In this group we aim to explore the beginnings of human societies and how the change from hunters/gatherers to settled agricultural communities took place and then affected the development of art and culture. Who were the key actors? What were the roles of women and men? Some historians claim that the change to agriculture was worse for women, but is that true? Often in written history the story of women tends to get missed out as an aspect of life that was ‘normal’ and not worth reporting, while battles led by men are key features. Much more is known these days about ancient cultures because the tools we can use to decipher old scripts or ancient bones are improved. So there is much new knowledge leading to new theories about the developments of societies. All participants are invited to contribute with their own explorations, leading to us all learning from each other.
Group Convener : Greta Sykes
The Group meets in Crouch End, N8 on a Wednesday of every month, 2.30 – 4 p.m. The number of places available per meeting is 15
This form may also be used to contact the Convener on any other matter relating to the Group’s activities.
16 October 2019 : Pat will talk about rock/cave art
20 November 2019 : Greta will talk about nature and the first class struggle
18 December 2019 : Ian will talk about an aspect of anthropology
Despite a lower than usual attendance (due to a change of date) Nevertheless, we spent a lively and enjoyable hour and a half on the subject Ancient Egypt, Greece and Mesopotamia. This is one of the topics Greta has done quite a lot of work about. She gave a talk two years ago on it, and still finds the changes that took place among those early civilisations fascinating, especially, when one looks a bit more deeply at the place of women and the role of gods and goddesses. Both ancient Egypt and ancient Greece believed in many gods and goddesses. The arrival of monotheism had a gradual effect on all the early cultures in the area. Byzantium became Christian. Greta referenced Professor Judith Herrin who has done much to enlighten people in her book Byzantium :The Surprising Life of a Medieval Empire (2007), about it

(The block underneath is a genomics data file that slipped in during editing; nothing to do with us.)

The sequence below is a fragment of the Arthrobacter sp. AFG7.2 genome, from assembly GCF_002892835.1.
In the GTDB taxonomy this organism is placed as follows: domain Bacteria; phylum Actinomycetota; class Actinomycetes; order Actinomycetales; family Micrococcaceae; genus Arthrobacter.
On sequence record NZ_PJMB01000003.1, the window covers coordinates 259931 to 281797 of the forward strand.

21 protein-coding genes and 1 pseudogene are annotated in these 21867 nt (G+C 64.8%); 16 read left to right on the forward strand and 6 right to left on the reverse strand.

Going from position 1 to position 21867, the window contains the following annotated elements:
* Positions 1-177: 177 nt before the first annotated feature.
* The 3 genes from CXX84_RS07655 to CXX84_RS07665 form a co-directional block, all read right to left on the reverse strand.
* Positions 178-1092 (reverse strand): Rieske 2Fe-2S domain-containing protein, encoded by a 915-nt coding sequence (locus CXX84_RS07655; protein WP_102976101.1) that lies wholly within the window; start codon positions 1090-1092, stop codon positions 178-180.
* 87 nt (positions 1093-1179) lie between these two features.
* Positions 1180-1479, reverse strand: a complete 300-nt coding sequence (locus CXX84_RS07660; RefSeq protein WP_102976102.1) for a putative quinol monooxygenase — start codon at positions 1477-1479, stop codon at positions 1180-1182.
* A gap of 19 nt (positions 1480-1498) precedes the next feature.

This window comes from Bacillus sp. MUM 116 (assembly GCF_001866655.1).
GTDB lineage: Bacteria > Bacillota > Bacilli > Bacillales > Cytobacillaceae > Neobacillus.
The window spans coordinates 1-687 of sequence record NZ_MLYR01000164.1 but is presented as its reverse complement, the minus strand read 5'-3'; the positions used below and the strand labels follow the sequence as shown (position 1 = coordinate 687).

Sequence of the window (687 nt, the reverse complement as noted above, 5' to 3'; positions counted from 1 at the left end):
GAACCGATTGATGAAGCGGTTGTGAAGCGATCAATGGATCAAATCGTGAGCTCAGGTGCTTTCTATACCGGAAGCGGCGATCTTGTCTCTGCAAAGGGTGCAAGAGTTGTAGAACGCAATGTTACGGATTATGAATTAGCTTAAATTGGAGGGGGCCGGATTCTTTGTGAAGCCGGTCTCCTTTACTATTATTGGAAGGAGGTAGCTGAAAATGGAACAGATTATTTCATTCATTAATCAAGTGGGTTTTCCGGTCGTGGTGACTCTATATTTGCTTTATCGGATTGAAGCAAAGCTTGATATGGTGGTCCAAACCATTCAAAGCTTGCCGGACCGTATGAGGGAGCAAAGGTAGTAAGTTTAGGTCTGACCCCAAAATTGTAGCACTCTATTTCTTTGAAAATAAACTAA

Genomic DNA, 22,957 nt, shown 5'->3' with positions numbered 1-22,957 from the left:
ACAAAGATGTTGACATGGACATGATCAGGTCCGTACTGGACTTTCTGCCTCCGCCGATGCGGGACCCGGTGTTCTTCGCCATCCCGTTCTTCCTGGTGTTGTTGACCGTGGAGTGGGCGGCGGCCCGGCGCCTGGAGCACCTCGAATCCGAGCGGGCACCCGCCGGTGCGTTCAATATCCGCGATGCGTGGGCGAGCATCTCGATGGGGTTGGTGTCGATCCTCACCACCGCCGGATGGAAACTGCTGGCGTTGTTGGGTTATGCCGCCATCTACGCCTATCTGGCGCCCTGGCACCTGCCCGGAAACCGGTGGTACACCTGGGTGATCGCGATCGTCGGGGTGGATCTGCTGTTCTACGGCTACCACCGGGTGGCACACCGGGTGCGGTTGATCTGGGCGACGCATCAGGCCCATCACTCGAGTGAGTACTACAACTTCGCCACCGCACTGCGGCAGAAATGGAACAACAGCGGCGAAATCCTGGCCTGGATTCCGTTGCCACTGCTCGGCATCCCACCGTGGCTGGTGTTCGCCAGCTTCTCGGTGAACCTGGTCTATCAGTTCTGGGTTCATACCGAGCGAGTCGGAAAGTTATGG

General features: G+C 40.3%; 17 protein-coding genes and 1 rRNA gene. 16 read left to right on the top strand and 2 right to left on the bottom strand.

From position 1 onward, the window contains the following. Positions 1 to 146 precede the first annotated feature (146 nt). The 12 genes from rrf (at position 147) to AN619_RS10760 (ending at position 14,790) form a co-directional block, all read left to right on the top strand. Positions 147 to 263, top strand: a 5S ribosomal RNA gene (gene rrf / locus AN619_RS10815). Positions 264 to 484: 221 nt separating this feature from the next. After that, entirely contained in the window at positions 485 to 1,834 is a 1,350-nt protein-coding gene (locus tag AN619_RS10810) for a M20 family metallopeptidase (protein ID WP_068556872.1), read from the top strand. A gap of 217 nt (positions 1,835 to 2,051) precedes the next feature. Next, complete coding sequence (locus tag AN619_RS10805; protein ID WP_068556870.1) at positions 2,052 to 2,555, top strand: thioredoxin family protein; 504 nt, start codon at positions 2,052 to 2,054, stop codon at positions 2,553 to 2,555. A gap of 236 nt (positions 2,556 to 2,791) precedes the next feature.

Our July meeting focused on the change from hunter gatherers to agriculture. This is, of course, an extremely fascinating ‘moment’ in human history, and one can talk and write about it for a long time, with few definite conclusions. Was the step from the freedom of the gatherers and hunters a result of climate changes, or was it due to human explorations or both? Was it a lucky development or was it a harder life than before? We can only guess at it. It certainly led to many more dramatic changes.
Mark gave us a complete overview of the latest theories. Known facts are that the change to agriculture first took a foothold in the Fertile Crescent (Mesopotamia) and along the Yangtse river. An interesting aspect of the change was that women did not need to feed their babies for several years any more, because the new variety of foods, such as cereal, could be digested by much younger children than before. The changes took place over many thousands of years and arrived in Britain at about 5000 BC. Again, many questions were raised and we had a good discussion.
We started our meeting with a splash. Margot talked to us about the latest findings regarding the human species and other similar creatures. It used to be easy to distinguish between us, homo sapiens, and the Neanderthals. We were at the top and could look down at a species that was far below ours in terms of intelligence. These times are gone, Margot showed. From the news that we mingled and mixed with the Neanderthals things have moved on to show that nothing is quite as straight forward as it appeared.There are many hominid species that all developed over the thousands of years close to us. There were hobbits for over a hundred thousand years, famous Lucy, probably, was one of those. Even the idea that we all came out of Africa is not simple. There may have been human species that developed in the Far East, and there were waves of those who left Africa.This was a very enlightening session with plenty of discussion and ideas for other research in the future.